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A Day of Discovery in the Magic City


Yesterday was a fun-filled day here in town. Betsy and I decided to take advantage of the Discover Birmingham’s Hidden Treasures activities throughout the city, visiting a couple of places we hadn’t yet. Selfishly, it helped knock another item off the 101 in 1001 list (#100).

Check out the highlights after the jump.


The first stop on our day of activity was the Birmingham Zoo, where we got a chance to see the Ghost of the Bayou. This image pretty much has the while alligator looking like a ghost. We walked the entire facility and enjoyed ourselves thoroughly. The Zoo is already the most visited attraction in the state of Alabama, with yesterday being no exception. Some of the animals were finding ways to beat the heat that has been consuming the Magic City recently, and those in attendance were understanding, and rightfully so.


After making a quick stop at the newest ice cream shop in the area, Clumpie’s (thanks, Megabeth), we ventured over to McWane Center. While we’d visited the center previously, most notably to watch Santa vs. the Snowman, we had not ventured too far into the exhibits. As you can see above, the idea of the exhibits being only for the young and not the young at heart is a fallacy.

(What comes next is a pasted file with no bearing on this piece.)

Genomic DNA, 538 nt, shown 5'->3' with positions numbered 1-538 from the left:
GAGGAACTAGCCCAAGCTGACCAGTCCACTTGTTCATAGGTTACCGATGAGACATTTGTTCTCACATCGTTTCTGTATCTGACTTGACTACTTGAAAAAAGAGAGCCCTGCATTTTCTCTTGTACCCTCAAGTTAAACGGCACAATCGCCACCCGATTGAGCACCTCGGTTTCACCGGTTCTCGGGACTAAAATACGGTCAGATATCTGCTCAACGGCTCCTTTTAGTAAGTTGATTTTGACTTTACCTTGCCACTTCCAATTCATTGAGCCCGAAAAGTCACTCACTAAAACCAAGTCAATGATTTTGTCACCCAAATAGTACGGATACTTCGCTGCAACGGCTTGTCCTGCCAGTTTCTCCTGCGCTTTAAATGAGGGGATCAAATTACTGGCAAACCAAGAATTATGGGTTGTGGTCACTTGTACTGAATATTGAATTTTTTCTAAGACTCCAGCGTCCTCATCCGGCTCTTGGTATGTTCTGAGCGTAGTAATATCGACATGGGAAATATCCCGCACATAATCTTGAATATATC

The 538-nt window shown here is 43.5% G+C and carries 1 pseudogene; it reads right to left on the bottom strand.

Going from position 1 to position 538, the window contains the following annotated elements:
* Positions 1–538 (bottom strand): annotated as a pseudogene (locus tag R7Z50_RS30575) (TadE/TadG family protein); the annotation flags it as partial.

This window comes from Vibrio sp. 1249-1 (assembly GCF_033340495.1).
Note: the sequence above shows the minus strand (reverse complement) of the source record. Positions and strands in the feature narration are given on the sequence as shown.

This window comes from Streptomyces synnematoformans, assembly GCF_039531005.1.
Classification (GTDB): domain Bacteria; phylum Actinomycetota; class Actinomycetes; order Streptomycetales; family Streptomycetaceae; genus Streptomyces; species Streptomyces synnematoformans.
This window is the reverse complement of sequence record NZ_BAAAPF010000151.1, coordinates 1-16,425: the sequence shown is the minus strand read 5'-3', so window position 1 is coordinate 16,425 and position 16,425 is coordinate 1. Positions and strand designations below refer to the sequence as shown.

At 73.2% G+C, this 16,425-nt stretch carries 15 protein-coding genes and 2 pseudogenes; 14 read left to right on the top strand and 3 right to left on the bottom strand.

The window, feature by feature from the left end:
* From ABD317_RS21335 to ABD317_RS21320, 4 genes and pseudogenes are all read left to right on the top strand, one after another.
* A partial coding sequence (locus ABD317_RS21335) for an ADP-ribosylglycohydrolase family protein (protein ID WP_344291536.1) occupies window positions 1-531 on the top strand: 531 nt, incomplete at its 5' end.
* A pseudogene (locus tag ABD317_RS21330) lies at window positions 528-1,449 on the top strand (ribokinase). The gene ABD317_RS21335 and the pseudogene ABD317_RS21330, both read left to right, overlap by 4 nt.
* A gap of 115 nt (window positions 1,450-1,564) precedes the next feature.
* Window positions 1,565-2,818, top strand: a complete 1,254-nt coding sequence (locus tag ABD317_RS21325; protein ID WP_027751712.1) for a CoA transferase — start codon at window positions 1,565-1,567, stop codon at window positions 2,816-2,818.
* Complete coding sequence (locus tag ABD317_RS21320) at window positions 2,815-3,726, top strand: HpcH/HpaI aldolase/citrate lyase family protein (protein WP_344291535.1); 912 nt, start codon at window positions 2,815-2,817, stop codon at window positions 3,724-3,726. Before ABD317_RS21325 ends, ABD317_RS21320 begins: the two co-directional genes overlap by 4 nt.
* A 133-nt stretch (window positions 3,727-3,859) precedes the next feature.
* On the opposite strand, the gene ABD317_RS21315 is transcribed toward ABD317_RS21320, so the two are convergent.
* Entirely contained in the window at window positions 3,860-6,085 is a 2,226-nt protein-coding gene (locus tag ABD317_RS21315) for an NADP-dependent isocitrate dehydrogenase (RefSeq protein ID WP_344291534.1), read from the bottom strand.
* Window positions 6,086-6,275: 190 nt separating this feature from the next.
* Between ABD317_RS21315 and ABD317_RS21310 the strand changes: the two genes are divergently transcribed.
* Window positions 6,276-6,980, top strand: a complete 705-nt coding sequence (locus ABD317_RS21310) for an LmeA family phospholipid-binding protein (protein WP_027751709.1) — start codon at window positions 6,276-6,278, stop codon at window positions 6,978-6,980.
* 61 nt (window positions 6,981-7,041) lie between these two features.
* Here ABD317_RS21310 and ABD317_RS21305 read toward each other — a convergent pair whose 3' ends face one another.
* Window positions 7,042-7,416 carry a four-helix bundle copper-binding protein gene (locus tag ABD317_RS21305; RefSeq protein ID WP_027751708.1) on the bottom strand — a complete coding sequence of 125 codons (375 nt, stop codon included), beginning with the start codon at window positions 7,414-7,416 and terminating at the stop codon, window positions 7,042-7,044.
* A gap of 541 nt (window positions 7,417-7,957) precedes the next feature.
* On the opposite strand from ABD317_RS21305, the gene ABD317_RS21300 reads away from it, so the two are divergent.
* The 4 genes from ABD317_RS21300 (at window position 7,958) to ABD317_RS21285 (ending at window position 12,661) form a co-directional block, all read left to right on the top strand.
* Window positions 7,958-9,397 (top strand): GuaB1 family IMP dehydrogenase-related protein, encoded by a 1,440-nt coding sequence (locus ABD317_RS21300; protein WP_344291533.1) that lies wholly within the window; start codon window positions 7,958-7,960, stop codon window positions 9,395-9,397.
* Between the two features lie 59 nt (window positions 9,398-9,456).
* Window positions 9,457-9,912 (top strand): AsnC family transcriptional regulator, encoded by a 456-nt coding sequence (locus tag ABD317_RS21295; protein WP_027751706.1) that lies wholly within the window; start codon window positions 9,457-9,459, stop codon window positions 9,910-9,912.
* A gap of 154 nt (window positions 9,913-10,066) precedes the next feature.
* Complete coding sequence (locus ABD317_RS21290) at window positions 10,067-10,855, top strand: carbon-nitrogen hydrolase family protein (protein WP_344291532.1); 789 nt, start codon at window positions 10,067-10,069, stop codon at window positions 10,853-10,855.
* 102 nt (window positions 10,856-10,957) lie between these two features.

We met up with some friends and took part in the first annual Sunflower Harvest Block Party at the Gardens at Park Place. It would not be an exaggeration to say that a substantial number of people attended the event and walked away with armfuls of sunflowers. We’ll have some sitting in the loft for a while. It was such a great site a separate photo gallery was created for images from the event.


Our day ended with a visit to Sloss Furnaces to take in a performance by a brass quintet representing the Alabama Symphony Orchestra. Afterwards, we took part in the site’s first attempt at an organized ghost tour through its grounds. Considering the fact that all of the spaces for the tours were reserved as of Thursday afternoon, it would be safe to say that it was a popular activity.

One couldn’t get an idea of how successful the day’s activities were, as most of the venues we visited are known for being quite busy on the weekends. The event at Sloss Furnaces finally provided a visual measure of the potential that events like this one have for expanding support of arts and culture in our region. It also provides a glimpse for people of all of the things that our city has to offer in terms of arts and culture.


P.S. Two things:

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